The co-expression of miR-548q and miR-152 in HLA-G+ 721.221 cells caused a downregulation of HLA-G surface expression in the transfectants expressing the HLA-G CDS with its 3’-UTR (Figure 5B and 5D), while the transfection of the mock vector or the HLA-G non-relevant miR-541 did not affect HLA-G surface expression (Figure 5A and 5C). Furthermore, HLA-G expression was not downregulated by co-expression of both novel miRs with HLA-G lacking the respective 3’-UTR emphasizing the post-transcriptional gene regulation involving miRs.

Impact of miR-mediated down regulation of HLA-G expression on the cytotoxicity of NK cells in vitro.

Figure 5: Impact of miR-mediated down regulation of HLA-G expression on the cytotoxicity of NK cells in vitro. A–D. 721.221 cells expressing HLA-G with its 3’-UTR (221/HLA-G + 3’UTR) or expressing HLA-G without the 3’-UTR (221/HLA-G no 3’-UTR) were transduced with the respective mock vector (Figure 5A), the expression vector for miR-152 (positive control; Figure 5B), miR-541 (negative control; Figure 5C) and miR-548q (Figure 5D). The transfectants were analyzed for their HLA-G expression by flow cytometry. The experiments were performed three times. One representative experiment is shown as a histogram. E. 35S methionine-labelled 721.221/HLA-G + 3’-UTR cells were transduced with an empty vector (mock) or a miR-548q expression vector and then incubated for 5h with ILT2-expressing NK cells. Shown is the relative average killing ± standard derivation of three independent experiments. The HLA-G down regulation upon miR-548q expression caused a statistically significant (*p < 0.05) increase of NK cell mediated cytotoxicity when compared to the mock control, which can even be enhanced at a higher E:T ratio. F. From PBMCs freshly isolated NK cells were pretreated with an anti-ILT2 antibody. Due to this blockage of this main HLA-G receptor upon the NK cells no difference in the NK cell mediated cytotoxicity could be observed for the miR-548q overexpressing (HLA-G low) transfectants and the respective mock transfectants (HLA-G high). An increased E:T ratio also increased the cell lysis in both transfectants.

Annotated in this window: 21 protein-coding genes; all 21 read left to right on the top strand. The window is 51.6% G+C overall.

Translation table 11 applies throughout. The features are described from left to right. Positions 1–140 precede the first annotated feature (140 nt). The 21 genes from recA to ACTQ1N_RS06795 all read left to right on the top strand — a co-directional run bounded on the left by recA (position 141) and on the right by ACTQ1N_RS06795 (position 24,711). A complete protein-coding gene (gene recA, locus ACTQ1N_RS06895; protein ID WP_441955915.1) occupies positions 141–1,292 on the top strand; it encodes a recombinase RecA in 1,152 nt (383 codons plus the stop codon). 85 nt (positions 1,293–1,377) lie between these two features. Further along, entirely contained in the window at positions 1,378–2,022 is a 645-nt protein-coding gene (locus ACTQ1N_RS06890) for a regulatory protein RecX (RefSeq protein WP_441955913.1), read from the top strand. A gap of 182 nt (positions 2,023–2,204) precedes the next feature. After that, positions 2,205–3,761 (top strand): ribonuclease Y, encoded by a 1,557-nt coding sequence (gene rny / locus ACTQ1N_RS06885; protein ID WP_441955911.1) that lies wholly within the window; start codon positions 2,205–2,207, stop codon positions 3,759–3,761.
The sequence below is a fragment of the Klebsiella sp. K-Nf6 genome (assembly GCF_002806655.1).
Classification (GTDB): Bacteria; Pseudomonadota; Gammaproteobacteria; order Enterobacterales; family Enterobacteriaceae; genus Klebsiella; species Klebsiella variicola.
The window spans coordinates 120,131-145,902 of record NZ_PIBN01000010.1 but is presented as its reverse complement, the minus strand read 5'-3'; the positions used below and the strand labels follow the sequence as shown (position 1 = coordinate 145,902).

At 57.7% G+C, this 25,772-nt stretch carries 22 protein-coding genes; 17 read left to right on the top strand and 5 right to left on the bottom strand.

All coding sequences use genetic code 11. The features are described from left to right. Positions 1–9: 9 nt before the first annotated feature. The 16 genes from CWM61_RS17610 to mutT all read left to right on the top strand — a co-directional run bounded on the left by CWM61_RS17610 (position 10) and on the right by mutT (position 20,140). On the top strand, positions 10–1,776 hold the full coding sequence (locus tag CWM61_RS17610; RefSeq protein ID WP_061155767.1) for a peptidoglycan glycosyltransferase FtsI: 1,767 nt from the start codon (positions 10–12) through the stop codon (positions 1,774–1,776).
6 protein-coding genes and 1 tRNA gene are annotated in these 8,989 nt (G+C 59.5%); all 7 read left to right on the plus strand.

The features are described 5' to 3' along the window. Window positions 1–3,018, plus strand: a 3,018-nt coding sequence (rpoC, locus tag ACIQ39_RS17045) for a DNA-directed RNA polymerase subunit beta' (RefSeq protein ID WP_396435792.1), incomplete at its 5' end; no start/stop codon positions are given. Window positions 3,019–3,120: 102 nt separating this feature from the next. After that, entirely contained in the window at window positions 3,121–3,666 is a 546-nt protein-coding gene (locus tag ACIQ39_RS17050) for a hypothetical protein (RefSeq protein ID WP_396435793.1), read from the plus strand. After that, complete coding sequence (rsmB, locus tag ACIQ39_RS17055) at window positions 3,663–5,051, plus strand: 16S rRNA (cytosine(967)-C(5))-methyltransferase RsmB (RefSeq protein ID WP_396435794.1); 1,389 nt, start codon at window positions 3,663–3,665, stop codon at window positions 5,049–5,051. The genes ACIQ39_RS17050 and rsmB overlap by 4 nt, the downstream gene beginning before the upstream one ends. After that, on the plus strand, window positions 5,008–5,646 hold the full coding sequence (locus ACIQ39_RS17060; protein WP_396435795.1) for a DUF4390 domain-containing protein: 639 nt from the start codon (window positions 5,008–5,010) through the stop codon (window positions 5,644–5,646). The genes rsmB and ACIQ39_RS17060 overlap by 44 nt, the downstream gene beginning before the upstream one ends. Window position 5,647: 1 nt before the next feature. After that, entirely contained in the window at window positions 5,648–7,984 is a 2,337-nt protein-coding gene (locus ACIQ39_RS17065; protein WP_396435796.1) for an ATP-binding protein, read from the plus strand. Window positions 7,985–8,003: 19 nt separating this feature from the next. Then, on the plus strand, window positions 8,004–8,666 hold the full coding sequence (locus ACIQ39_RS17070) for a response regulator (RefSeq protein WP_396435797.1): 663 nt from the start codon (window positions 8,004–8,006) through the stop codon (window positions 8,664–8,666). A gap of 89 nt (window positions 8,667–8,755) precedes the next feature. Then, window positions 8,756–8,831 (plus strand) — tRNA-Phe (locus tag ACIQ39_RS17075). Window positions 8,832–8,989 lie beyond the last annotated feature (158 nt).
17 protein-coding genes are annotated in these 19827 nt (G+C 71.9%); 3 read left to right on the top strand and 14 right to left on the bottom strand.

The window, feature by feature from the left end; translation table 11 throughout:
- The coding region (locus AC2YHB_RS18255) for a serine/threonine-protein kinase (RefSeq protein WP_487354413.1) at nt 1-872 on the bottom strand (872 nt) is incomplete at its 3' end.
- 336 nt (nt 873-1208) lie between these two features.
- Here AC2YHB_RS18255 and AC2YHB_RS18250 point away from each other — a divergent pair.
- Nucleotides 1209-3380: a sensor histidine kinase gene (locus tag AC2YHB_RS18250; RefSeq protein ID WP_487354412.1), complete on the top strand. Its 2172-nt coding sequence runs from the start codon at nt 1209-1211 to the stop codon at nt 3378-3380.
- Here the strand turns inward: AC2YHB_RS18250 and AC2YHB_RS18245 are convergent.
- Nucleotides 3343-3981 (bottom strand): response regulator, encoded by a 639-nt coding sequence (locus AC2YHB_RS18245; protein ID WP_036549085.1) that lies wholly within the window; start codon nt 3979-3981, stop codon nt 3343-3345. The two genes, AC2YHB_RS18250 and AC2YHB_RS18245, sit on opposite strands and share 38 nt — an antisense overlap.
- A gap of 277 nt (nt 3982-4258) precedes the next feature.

The functional role of miR-548q and miR-628-5p in downregulating the HLA-G was determined by analyzing the NK cell-mediated lysis. The miR-548q-mediated downregulation of HLA-G caused an increase in the ILT2+ NK cell-mediated cell lysis of the tumor cells, which was statistically significant in the E:T-ratios (1:1 and 5:1) when compared the respective mock transfectants (Figure 5E). These data were further confirmed by an antibody-mediated blocking of the inhibitory NK cell receptor ILT2, which inhibited the HLA-G-dependent lysis (Figure 5F). In Carosella et al., 2011 [53] it is shown that ILT4 is mainly expressed on monocytes, macrophages and dendritic cells, but not on NK cells. Furthermore, the role of KIR2DL4 as inhibitory NK cell receptor is still controversially discussed.

It is noteworthy that overexpression of miR-628-5p did not alter NK cell mediated cytotoxicity despite the downregulation of HLA-G. Thus, miR-548q, but not miR-628-5p is able to revert to the immune escape of HLA-G expressing tumor cells.


Recent studies demonstrated important immunomodulatory effects of HLA-G expression and its role in tumors [1, 8], inflammatory processes and autoimmune diseases [33, 34], transplantation [35, 36] and for recurrent spontaneous abortions of embryos in HLA-G-deficient women [15].

Therefore, a better knowledge of the mechanisms regulating HLA-G expression is of growing interest. Recently, three members of the miR-148 family (miR-148a,-148b, -152) and miR-133a have been shown to control HLA-G expression at the post-transcriptional level [15]. These miRs exert different binding affinities to the HLA-G 3’-UTR [8], which in addition to their abundance contributes to the inhibition of HLA-G expression.

Using different experimental strategies including in silico prediction, miTRAP and molecular biological approaches miR-628-5p and miR-548q were identified, which directly interact with the HLA-G 3’-UTR. Both miRs have the same binding site within the HLA-G 3’-UTR identifying a second hotspot of miR binding in the HLA-G 3’-UTR, which is distinct to the one of the miR-148 family. Interestingly, for miR-628-5p a tumor-suppressive function has been described [37] as it has been also shown for other HLA-G regulatory miRs e.g. miR-148a, -148b, -152 and miR-133a [16-18, 21, 25]. These data suggest that miRs could have dual activities by translational repression of the immune inhibitory molecules, such as HLA-G to target and enhance a tumor suppressive phenotype.